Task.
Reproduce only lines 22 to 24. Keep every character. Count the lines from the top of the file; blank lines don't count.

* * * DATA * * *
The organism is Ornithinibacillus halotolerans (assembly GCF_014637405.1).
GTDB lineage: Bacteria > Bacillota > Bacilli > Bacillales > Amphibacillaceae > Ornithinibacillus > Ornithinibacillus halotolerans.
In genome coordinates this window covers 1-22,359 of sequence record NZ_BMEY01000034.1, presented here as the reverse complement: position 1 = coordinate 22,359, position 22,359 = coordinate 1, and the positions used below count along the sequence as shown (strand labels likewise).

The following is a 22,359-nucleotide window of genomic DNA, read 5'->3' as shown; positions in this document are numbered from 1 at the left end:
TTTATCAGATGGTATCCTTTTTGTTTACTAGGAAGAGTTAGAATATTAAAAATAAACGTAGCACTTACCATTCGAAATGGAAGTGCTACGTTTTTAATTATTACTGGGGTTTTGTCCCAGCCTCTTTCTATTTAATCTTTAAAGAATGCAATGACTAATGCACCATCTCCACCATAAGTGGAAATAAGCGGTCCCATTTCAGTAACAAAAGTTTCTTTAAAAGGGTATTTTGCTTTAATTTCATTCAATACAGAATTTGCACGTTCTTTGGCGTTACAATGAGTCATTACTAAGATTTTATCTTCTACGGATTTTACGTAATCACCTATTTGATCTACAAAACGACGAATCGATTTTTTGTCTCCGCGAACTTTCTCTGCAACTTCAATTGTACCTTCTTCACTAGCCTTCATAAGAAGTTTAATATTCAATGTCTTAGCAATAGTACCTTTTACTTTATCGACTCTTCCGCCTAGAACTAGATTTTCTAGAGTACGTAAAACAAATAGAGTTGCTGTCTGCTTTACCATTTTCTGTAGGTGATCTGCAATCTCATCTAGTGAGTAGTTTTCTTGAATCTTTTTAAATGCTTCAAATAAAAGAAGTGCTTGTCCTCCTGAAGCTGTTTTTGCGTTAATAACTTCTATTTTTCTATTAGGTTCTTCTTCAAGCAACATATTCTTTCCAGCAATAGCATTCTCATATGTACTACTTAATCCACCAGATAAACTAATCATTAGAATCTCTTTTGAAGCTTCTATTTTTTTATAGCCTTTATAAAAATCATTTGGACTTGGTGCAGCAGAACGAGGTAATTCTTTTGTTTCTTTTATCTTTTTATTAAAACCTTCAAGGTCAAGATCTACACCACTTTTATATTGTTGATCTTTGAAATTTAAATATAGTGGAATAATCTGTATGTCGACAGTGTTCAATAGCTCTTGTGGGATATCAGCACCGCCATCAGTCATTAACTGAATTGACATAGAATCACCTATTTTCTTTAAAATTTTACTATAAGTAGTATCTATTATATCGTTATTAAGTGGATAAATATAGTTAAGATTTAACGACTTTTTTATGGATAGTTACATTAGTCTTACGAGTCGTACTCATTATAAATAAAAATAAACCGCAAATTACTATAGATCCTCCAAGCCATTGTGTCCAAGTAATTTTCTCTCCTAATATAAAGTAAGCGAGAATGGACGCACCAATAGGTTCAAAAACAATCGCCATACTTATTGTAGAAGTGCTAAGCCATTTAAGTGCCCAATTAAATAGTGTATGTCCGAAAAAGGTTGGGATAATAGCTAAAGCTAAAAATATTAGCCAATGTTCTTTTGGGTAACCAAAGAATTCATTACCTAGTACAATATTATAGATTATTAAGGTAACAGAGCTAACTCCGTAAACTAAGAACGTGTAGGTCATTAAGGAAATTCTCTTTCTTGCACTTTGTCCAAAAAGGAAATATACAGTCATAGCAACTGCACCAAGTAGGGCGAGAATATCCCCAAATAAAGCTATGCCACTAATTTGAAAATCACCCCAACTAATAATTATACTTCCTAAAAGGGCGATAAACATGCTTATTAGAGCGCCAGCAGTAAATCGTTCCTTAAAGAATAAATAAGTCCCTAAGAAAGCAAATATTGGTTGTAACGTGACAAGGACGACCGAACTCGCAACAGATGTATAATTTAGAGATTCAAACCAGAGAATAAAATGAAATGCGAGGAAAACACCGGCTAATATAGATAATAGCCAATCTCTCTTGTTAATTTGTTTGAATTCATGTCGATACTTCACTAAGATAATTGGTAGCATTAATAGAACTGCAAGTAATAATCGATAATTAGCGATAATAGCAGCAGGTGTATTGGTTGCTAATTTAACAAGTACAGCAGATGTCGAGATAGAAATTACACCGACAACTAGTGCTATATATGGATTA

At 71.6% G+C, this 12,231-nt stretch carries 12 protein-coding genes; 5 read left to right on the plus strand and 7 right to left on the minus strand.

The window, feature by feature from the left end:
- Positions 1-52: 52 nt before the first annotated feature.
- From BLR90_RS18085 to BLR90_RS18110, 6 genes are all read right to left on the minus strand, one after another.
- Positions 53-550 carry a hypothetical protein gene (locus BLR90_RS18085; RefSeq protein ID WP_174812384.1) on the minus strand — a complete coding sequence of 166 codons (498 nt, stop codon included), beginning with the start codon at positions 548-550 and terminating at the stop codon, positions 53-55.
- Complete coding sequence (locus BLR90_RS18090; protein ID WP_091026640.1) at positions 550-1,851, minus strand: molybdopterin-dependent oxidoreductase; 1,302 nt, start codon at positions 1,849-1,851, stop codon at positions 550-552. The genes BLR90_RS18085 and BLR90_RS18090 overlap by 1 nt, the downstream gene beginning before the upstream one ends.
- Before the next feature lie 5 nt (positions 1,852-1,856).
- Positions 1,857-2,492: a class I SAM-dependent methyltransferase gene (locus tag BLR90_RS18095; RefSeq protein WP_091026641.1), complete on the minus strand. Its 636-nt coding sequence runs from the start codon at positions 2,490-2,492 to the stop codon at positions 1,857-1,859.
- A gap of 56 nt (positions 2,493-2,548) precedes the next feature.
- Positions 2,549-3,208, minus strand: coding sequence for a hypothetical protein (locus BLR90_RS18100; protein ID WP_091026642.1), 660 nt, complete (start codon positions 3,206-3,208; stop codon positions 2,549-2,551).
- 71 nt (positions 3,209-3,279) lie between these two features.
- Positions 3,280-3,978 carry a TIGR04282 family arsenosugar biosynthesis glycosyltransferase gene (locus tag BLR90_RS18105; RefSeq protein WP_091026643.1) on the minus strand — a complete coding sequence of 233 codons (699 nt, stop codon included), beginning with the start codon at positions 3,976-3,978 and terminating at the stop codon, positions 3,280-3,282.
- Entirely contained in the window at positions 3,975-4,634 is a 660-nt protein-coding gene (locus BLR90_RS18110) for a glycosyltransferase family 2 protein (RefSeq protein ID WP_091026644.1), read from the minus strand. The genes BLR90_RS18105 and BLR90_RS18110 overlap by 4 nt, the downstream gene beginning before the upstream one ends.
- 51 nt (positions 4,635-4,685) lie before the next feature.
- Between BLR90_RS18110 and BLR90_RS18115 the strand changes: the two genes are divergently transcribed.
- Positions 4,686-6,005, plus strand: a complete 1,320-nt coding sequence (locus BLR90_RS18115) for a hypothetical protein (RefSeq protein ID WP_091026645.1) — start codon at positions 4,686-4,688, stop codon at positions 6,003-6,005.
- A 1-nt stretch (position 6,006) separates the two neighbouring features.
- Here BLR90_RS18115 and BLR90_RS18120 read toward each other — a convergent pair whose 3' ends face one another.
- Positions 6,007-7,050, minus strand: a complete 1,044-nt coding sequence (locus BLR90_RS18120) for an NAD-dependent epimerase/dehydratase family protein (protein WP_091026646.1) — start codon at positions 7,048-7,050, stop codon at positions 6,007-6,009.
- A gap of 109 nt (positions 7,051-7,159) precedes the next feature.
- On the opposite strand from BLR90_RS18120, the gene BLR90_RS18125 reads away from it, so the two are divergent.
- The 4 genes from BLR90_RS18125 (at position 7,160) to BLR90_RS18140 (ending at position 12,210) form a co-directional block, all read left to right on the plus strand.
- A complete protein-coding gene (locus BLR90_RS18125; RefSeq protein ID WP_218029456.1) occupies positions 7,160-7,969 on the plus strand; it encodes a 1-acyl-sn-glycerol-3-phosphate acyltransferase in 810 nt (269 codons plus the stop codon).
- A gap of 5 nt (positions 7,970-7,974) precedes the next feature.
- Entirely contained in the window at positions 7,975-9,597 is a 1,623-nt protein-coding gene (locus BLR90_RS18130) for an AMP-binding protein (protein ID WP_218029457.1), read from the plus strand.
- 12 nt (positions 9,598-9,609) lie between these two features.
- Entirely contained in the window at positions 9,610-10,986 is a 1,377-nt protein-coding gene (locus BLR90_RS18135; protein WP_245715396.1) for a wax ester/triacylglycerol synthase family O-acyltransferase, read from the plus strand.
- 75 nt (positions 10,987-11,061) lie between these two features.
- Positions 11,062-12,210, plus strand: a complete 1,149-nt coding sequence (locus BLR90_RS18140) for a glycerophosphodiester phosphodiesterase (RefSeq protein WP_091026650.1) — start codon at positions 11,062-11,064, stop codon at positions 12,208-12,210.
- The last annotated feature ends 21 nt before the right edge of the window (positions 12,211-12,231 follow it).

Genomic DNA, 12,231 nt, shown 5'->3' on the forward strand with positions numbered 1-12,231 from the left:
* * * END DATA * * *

- A 1-nt stretch (position 6,006) separates the two neighbouring features.
- Here BLR90_RS18115 and BLR90_RS18120 read toward each other — a convergent pair whose 3' ends face one another.
- Positions 6,007-7,050, minus strand: a complete 1,044-nt coding sequence (locus BLR90_RS18120) for an NAD-dependent epimerase/dehydratase family protein (protein WP_091026646.1) — start codon at positions 7,048-7,050, stop codon at positions 6,007-6,009.